Irrigation leaders will consider capping water deliveries this year for the first time, and want to hear what farmers think during an April 7 public hearing.
Feedback surely will depend on particulars yet to be announced, such as the maximum water available for Oakdale Irrigation District farmers accustomed to using as much water as they want, and what penalties they might face for breaking the rules. Those details will be released in the next three weeks.
The change is a reaction to the four-year drought, but the capping policy could endure in future years.
“We have to take extraordinary measures to get through this drought,” OID General Manager Steve Knell told the board Tuesday.
He pitched the capping idea as an alternative to dry-season rules adopted seven years ago but never put into practice, including fines and potential termination of water rights for flood-irrigating farmers who let tailwater run off the far side of a field. That would require a new level of policing 2,900 agricultural accounts and measuring tailwater, which could prove difficult for OID staff, while capping would result simply in the district delivering no more water after a certain amount, with no regard for tailwater.
Board members on Tuesday morning seemed willing to consider a cap but also wanted ideas on curbing waste. Some farmers have been known to be inattentive, even flooding neighboring properties, board Chairman Steve Webb said.
“It’s in our best interest to keep a watchful eye over all our constituents,” board member Al Bairos said. “We have to be tight and make sure no one gets caught sleeping at the valves.”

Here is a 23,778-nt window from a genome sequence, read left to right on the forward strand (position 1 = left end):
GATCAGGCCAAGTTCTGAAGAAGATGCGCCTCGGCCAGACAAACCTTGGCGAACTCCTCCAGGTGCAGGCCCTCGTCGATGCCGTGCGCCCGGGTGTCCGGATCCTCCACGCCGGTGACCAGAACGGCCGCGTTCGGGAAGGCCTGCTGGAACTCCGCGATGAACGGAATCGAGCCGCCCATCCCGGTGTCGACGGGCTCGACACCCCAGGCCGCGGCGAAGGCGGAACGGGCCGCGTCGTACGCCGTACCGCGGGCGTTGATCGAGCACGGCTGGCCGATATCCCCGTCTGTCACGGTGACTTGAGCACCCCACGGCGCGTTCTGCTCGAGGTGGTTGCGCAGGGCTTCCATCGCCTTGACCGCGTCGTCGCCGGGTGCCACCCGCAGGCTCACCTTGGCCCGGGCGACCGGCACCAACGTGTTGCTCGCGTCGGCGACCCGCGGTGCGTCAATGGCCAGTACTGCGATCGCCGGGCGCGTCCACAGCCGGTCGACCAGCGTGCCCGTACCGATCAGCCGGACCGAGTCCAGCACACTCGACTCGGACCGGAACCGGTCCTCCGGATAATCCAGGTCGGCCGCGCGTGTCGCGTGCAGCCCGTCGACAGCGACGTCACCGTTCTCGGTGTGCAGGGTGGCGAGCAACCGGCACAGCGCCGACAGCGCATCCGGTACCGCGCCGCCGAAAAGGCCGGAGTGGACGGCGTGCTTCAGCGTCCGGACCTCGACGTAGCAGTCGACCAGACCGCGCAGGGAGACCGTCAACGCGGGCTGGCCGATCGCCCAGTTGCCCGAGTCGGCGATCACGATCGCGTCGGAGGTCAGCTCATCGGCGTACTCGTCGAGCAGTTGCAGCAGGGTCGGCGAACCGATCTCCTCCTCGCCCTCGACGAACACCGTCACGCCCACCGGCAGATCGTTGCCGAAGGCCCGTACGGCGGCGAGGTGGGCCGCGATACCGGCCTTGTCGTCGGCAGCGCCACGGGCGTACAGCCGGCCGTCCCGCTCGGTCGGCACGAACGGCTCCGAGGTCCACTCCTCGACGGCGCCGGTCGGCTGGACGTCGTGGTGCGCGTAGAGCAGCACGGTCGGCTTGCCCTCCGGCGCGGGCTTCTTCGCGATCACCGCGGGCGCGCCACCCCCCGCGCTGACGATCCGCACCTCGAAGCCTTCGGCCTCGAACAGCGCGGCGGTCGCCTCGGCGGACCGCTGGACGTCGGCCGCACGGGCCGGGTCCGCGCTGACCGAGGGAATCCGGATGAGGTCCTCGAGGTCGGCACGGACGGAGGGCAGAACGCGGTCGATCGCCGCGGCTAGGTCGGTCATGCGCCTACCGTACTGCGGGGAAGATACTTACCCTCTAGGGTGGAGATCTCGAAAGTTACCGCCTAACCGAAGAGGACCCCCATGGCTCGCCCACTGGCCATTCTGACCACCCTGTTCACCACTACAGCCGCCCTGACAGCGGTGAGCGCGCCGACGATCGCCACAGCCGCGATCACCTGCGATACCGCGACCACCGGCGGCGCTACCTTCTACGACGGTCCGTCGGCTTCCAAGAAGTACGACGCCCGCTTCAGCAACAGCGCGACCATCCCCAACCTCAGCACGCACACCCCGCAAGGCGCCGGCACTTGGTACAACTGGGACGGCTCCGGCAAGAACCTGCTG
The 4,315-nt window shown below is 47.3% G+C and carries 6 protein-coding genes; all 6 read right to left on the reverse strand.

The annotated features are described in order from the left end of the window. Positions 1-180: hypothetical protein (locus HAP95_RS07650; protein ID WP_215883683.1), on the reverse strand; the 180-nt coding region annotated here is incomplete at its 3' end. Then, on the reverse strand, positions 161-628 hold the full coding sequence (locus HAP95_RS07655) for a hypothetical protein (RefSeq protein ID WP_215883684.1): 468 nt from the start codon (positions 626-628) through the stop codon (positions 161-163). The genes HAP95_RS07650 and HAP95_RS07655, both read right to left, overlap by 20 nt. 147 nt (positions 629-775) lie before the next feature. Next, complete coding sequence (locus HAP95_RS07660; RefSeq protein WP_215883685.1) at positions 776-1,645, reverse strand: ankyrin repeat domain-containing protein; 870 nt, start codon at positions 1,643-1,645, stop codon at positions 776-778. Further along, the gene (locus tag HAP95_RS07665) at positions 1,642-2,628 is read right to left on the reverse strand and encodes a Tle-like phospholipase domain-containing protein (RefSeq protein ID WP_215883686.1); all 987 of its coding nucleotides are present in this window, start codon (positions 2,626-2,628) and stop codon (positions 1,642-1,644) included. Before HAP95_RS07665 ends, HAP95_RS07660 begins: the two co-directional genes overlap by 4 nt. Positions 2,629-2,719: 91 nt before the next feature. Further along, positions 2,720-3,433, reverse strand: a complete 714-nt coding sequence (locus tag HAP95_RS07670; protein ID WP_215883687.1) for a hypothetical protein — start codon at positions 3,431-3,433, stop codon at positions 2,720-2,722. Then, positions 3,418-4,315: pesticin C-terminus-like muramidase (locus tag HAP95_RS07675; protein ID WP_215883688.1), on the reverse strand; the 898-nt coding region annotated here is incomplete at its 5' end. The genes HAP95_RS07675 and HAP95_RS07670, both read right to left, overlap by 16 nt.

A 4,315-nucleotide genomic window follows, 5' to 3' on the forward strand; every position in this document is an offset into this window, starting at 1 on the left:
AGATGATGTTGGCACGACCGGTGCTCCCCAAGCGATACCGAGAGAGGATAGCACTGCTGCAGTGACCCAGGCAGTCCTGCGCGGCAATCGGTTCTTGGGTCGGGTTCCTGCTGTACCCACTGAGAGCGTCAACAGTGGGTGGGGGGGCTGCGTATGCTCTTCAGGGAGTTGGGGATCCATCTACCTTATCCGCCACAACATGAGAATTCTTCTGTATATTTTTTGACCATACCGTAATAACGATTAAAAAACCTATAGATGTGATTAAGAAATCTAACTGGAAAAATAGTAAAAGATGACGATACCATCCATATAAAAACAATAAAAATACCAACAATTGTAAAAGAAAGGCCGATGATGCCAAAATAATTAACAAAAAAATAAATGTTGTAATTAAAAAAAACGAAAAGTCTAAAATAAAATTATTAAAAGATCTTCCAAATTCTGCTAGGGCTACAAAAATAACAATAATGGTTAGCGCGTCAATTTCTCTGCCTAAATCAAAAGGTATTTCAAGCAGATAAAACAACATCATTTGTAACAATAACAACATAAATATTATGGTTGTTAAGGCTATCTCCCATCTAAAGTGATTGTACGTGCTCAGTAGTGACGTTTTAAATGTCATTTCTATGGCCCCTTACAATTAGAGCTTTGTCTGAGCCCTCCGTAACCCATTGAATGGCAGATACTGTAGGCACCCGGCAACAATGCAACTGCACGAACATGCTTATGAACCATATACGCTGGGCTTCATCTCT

Board member Frank Clark agreed, saying, “We have to make sure all customers are held accountable, period.”
The board asked for flexibility on growers transferring water shares among one another, or among different plots owned by the same farmer.
“I think we need to allow people all the options they can possibly scare up,” board member Herman Doornenbal said.
Bairos said capping could prompt thievery, once maxed-out farmers realize they’ve got no more water coming.
Growers elsewhere have lived with caps, also called water allocations or allotments, for decades. The Modesto and Turlock irrigation districts expect to provide their customers with about 16 inches per acre this year, while the Merced Irrigation District and parts of the West Side expect zero river water because of the prolonged drought.
OID’s partner on the Stanislaus River, the South San Joaquin Irrigation District, last week imposed a first-ever cap of 36 inches per parcel this year. The partners have warned thousands of people around Lake Tulloch that it could be reduced to a puddle this summer, and the OID board put on hold plans to sell surplus water to Fresno-area buyers.
The Modesto Bee will publish the OID staff’s proposal on capping water deliveries and accompanying rules as they become available. The April 7 public hearing will begin at 9 a.m. in the board chamber at 1205 E. F St. in Oakdale. A final vote could be taken April 21, or at a special meeting yet to be scheduled.
Also Tuesday, Knell said a board vacancy created by the resignation of Jack Alpers attracted applications from Albert Deniz and Gary Osmundson, who could be interviewed April 7 if Stanislaus County election officials verify their eligibility to serve. The board’s appointee for the area southwest of Oakdale will serve until the November election, and that winner would finish the remaining two years of Alpers’ term. He did not attend seven months of board meetings before stepping aside for “serious health issues” in February.
Bee staff writer Garth Stapley can be reached at firstname.lastname@example.org or (209) 578-2390.